Are you struggling to find new ways to deliver your presentations, especially in the virtual arena? Or do you feel like your audiences are just snoozing and not listening at all to what you have to say? Then you may like our 6 quick tips to creating new and engaging presentations:
Warm up the crowd with a great ice-breaker
You may know very little or nothing at all about your audience and the same could be true for them. At the start of a presentation there’s often little rapport and the trust of your audience needs to be earned. The atmosphere is probably fairly neutral. The best way to encourage a warm, friendly atmosphere and get people to start to buy in and trust what you say, is to engage on an emotional level.
Laughter, shock, slight nervousness – all work to move your audience from neutral indifference to starting to pay attention. A good ice-breaker could be a topical joke, an interesting and relevant anecdote, or something to pull on their heart strings. Just keep it short, impactful and move on to the main event when you’ve got a reaction.
Keep things simple, short and to the point
A good game plan is to keep your presentation bite-sized. Keep to a structure and be consistent. Break up your presentation and have a logical step moving from one point to the next with a great round up in the conclusion. That way your audience will be able to follow along easily with your thoughts and messages and not risk losing concentration and drift off.
Tell a great story
A good story demands that once a listener hears the beginning, they want to find out the middle and then, must go on and hear the end – which is exactly what you want your audience to do in your presentation.
A story engages listeners, and they are more likely to remember you and your messages if you write and deliver your presentation around a ‘cracking story’. Think of your favourite TED talk as an inspiration and always plan for a beginning, middle and end to your story to keep your audience with you all the way through.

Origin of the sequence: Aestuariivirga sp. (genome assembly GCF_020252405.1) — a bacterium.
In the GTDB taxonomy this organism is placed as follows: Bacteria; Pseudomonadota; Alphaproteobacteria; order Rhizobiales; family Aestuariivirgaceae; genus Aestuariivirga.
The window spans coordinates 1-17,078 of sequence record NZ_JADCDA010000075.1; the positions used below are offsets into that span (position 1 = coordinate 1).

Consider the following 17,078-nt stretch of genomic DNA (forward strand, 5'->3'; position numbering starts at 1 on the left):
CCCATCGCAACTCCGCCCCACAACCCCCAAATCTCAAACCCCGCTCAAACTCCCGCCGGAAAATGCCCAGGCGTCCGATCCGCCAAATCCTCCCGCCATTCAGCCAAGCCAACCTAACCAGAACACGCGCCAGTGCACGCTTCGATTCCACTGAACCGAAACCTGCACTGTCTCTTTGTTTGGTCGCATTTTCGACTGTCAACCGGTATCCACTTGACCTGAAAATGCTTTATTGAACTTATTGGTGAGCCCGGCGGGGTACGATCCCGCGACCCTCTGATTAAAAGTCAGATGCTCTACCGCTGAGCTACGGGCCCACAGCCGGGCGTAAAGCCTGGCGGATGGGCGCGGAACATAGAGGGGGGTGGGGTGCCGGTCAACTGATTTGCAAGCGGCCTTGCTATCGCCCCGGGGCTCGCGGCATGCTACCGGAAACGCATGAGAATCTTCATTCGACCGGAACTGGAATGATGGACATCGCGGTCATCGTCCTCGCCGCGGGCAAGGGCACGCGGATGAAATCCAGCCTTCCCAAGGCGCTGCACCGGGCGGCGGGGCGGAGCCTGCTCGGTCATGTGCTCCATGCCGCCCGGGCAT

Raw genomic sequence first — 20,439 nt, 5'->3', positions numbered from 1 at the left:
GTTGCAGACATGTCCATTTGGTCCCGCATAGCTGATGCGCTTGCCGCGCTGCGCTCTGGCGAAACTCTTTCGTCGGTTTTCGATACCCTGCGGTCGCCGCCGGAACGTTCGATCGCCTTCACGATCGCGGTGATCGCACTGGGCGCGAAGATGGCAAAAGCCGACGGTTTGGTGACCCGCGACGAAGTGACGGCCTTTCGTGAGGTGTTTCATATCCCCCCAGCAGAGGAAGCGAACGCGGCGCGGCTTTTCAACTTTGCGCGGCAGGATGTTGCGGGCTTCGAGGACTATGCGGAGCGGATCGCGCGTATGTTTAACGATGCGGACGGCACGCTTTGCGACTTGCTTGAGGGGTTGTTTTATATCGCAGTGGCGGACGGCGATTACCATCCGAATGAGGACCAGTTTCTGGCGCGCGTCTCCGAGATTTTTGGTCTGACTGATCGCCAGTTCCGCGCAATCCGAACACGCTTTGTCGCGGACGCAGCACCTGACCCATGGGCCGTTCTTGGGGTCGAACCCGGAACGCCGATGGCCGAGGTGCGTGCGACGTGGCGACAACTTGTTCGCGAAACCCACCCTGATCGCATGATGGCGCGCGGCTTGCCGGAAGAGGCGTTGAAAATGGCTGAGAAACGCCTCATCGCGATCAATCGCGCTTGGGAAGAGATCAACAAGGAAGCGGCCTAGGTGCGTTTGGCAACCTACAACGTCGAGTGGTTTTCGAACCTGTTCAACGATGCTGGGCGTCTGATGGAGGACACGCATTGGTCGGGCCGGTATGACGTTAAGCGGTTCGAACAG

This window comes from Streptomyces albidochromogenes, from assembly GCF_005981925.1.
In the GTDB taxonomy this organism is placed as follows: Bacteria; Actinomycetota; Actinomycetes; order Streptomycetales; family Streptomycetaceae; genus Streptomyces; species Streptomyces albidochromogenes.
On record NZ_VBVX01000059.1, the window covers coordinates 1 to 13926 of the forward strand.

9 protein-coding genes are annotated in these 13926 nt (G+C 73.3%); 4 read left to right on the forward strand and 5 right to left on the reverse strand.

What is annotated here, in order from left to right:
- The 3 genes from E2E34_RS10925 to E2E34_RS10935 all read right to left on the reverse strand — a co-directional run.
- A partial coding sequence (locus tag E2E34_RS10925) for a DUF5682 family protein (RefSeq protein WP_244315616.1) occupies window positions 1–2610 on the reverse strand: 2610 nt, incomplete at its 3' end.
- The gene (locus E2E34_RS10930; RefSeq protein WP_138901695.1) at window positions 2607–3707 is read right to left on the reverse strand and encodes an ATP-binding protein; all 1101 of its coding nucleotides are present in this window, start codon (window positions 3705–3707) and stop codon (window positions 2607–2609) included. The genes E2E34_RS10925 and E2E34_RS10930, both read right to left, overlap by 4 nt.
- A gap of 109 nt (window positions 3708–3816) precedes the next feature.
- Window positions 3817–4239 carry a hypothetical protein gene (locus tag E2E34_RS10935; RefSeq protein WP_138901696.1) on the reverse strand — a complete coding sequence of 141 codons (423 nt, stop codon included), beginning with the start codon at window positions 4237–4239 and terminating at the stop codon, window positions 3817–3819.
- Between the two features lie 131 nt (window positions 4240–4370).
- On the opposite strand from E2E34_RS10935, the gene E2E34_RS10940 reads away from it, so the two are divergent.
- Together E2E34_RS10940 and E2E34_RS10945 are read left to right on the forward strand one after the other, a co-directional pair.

Practice your delivery
Take time to rehearse and practice your presentation many times before you deliver the real thing. The more you practice the better you will understand what content to create more emphasis with, what needs to be edited out, your own pitch and flow, and body language. Do a dummy run in front of a tame audience or video and play back to yourself.
With lots of practice not only will you get feedback on your presentation delivery but it will also boost your own confidence as a presenter.
Non-verbal communication is really important with presentations, probably more so for those delivered virtually. Being jittery or fidgeting will become distracting. Purposely and confidently use your hands and your facial expressions. Don’t forget that smiling will really improve the impact of your presentation and how well you and your messages are remembered.
Relate to the audience
Be mindful when you’re planning your presentations that sometimes you may lose your audience with techno-babble, numbers, graphs and abstract ideas.
It’s a great idea to keep things relatable by bringing things back to your audience’s level, present data and technical information more creatively, thread things together with a story again, drop in some real life comparisons and keep messages clear and simple.
Need some more inspiration?
We have some great modules in our Deliver Inspiring Messages performance area that might be just what you’re looking for: